Activity has been picking up since the last update. Committee meeting agendas have been filled to the brim for the most part and Legislators are doing their work of vetting legislation and making edits where and when necessary.
Hot Topic - Primary Seat Belt Law
Our Law Enforcement Standing Committee heard emotional testimony about the need for primary seat belt laws. Not buckling up is already a secondary offense and you can receive a citation for not wearing your seat belt if an officer pulls you over for another violation. Rep. Perry's HB79 would make it possible for officers to pull you over simply for a seat belt violation.
The bill passed our committee but I voted against the bill. Utah already has an 83% seat belt usage rate which is higher than many other states that have primary seat belt laws on the books. I have doubts about the effectiveness of the law in increasing usage while it also raises the prospect of our citizens receiving more traffic tickets. The sponsor is working on some changes to the bill so we will watch to see how those tweaks manifest themselves before its time for floor debate.
Hot Topic - Utah's Employee Pension
In 2010, the Legislature made significant reforms to bail out the existing pension system for state employees. Utah's Retirement System is one of the healthiest in the nation, and even with that distinction, it is only 85% funded. One of the unintended consequences of the 2010 reforms was that it has negatively affected the State's ability to hire employees. Many state job positions are going unfilled right now due to stagnant wages. A bill proposed by Rep. Cunningham would change retirement policy to allow rehiring of some retired employees to fill these positions. This proposal lit a powder keg of opposition which led to a very fruitful discussion on the topic. A task force is being formed now to discuss this topic at length over the interim. It is important to maintain sound principles in funding the state pension system while also meeting the needs of state and local governments to hire and retain quality employees.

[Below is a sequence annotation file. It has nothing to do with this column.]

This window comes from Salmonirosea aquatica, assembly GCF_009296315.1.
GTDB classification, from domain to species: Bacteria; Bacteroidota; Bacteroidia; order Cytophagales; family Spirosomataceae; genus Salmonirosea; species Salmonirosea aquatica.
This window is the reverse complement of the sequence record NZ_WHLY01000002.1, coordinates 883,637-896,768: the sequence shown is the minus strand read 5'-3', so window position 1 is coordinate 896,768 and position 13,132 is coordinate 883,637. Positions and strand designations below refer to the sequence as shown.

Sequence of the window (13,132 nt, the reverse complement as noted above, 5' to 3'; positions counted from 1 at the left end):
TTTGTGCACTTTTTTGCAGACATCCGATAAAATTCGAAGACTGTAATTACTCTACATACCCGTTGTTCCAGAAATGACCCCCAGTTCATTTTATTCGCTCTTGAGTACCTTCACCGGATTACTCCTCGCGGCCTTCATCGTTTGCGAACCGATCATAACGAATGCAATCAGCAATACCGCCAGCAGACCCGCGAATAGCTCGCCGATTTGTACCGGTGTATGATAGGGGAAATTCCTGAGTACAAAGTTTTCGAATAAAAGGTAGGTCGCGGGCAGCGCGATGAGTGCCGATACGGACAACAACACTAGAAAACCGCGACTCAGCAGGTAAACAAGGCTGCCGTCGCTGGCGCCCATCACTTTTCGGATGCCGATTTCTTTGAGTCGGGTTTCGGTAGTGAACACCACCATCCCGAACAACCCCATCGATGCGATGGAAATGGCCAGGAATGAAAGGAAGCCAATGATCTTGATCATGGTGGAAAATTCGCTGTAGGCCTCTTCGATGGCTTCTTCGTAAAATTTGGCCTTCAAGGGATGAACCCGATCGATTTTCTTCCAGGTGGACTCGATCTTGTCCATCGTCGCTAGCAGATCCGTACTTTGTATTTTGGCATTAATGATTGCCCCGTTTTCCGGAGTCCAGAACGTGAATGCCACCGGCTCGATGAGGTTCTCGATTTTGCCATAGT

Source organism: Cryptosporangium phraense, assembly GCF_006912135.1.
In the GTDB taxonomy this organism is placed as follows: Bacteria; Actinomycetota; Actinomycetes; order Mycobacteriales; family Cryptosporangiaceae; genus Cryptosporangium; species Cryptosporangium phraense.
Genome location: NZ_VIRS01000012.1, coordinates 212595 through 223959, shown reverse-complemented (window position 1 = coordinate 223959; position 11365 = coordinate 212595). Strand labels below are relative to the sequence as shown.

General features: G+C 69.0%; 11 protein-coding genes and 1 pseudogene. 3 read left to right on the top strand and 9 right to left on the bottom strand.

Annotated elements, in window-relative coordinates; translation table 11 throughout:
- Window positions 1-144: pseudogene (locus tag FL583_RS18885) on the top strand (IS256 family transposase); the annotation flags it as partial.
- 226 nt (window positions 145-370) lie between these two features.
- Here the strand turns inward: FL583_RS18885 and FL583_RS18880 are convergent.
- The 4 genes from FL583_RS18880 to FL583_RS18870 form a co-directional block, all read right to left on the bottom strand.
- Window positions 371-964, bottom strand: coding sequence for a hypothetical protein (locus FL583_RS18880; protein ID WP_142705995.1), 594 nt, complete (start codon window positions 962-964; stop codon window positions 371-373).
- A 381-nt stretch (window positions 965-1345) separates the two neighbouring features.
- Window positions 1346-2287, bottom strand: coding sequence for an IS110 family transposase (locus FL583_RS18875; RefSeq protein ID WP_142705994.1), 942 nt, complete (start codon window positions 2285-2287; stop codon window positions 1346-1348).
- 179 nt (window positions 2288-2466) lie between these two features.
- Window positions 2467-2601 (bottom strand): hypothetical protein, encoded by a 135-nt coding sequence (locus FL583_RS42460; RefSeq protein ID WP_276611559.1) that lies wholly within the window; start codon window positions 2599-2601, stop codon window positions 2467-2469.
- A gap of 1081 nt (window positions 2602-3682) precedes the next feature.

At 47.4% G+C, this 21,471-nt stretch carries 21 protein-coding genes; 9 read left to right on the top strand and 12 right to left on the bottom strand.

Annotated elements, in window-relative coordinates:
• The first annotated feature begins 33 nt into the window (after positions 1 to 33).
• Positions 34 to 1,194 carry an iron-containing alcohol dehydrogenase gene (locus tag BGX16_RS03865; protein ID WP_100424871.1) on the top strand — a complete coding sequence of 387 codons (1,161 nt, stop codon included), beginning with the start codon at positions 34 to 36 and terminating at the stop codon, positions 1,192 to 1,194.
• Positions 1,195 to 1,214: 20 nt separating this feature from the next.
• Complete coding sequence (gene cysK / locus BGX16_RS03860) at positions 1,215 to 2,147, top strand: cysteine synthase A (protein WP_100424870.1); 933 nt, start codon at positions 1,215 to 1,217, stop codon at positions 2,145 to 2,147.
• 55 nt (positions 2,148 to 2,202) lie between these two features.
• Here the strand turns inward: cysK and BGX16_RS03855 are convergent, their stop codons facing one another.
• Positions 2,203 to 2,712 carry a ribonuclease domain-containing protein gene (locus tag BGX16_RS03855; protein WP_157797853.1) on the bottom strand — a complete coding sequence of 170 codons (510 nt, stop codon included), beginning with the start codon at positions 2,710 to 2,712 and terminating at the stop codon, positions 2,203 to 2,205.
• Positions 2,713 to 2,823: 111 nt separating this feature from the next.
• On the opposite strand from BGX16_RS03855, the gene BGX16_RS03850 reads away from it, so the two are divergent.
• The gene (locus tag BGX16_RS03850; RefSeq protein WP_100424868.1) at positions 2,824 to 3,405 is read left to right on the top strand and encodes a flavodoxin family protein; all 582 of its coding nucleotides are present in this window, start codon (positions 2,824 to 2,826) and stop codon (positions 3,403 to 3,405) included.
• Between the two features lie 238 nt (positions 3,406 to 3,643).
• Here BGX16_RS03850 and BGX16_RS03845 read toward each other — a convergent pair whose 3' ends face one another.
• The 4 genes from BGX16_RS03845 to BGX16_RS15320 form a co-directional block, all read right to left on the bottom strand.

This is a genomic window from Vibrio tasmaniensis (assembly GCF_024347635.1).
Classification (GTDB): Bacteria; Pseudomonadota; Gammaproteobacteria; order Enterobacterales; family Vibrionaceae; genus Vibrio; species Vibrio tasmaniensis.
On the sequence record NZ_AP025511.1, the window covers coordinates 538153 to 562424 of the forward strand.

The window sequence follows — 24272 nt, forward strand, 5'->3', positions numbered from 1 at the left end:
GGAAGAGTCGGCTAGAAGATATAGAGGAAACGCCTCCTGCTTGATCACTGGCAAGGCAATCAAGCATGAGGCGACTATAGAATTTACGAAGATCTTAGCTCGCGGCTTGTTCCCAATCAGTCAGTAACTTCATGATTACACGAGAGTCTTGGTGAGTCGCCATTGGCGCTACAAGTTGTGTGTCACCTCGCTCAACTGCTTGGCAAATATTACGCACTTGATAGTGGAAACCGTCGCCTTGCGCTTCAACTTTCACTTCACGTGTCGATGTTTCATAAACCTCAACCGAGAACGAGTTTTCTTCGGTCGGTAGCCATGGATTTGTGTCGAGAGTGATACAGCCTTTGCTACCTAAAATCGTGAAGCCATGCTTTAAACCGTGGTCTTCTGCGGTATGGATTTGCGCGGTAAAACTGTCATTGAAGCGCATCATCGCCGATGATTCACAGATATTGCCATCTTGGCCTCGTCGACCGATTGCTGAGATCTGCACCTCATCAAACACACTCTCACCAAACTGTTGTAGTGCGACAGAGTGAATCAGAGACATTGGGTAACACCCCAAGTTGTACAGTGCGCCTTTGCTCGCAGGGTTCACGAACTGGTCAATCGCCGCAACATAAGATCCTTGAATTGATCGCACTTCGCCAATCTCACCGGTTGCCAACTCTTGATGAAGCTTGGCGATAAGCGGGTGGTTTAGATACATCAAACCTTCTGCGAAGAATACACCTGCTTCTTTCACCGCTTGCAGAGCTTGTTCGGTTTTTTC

Hot Topic - The Gas Tax
Our Gas Tax is currently a fixed dollar amount and has not been increased since 1997. In that time, inflation has eroded the real value of that fixed amount by over 30%. As time has moved forward, the funds from the gas tax has also become insufficient to pay for the roads it was intended to fund. So, a reset is proposed this year to bring the gas tax in line with road maintenance costs. There are a couple proposals. One is to simply increase the tax by 10-cents to make up for the lost real value since 1997. The other is to convert the gas tax into a percentage sales tax based on today's gasoline prices. The sales tax method would treat gasoline very similarly to other retail goods and services that are purchased everyday. Both ideas are currently being vetted. I would prefer to significantly reduce the gas tax and instead base road taxes on vehicle miles driven. Gas consumption is a rough approximation of usage but doesn't account for hybrid and other alternate fuel vehicles that use the roads. A VMD model would tie taxes to road usage directly.
Mr. Peterson's Bills
HB88 - Veterinary Practice Amendments
This bill passed the house unanimously. You can watch the pun-laced floor presentation here:
The bill also passed a Senate standing committee and will soon be heard on the Senate Floor.
HB 127 - Local Land Use Amendments
My bill to exempt owners of old homes from onerous city requirements regarding basement egress windows has passed a committee unanimously. It is scheduled to be heard on the House Floor soon.
This bill was brought to me by a constituent and will include vintage motorcycles in the list of vehicles given special treatment due to their age.
We spent some time recently passing our base budget bills. These bills will maintain government operations in the unlikely event that complete chaos erupts and prevents the House and Senate from agreeing on final terms for the remaining budget items that need to be negotiated.
Our appropriations subcommittee made its final recommendations to the Executive Appropriations Committee. Here were our committee priorities for one-time and ongoing funding:
I am happy to report that both of my requests made it to the top half of the one-time list. Our committee had been allotted $18.4M to prioritize. After reducing many of the requested amounts, we were able to fund nearly all the entities who made requests. My request to fund a grant writer for the Utah Historic Railroad Museums was recommended with full funds intact at $200,000. My request for $2.5M for Ogden City Historic Preservation and Unit Reduction was reduced to $1.25M. While I wish we could increase that, I am fully aware of the realities of the many competing interests needing attention. I prefer to view this as the glass half-full.
A proposed Constitutional Amendment recently made it out of our Revenue and Taxation committee with awkward changes and edits. The bill as proposed would insert our State's name into the Oath of Office. But, the edits in committee swapped the Utah and U.S. Constitutions so that Utah was first in the Oath. That edit is decidedly non-traditional and half of our committee squirmed when the amendment passed. To fix this, I proposed a substitute on the House Floor. You can watch that video here: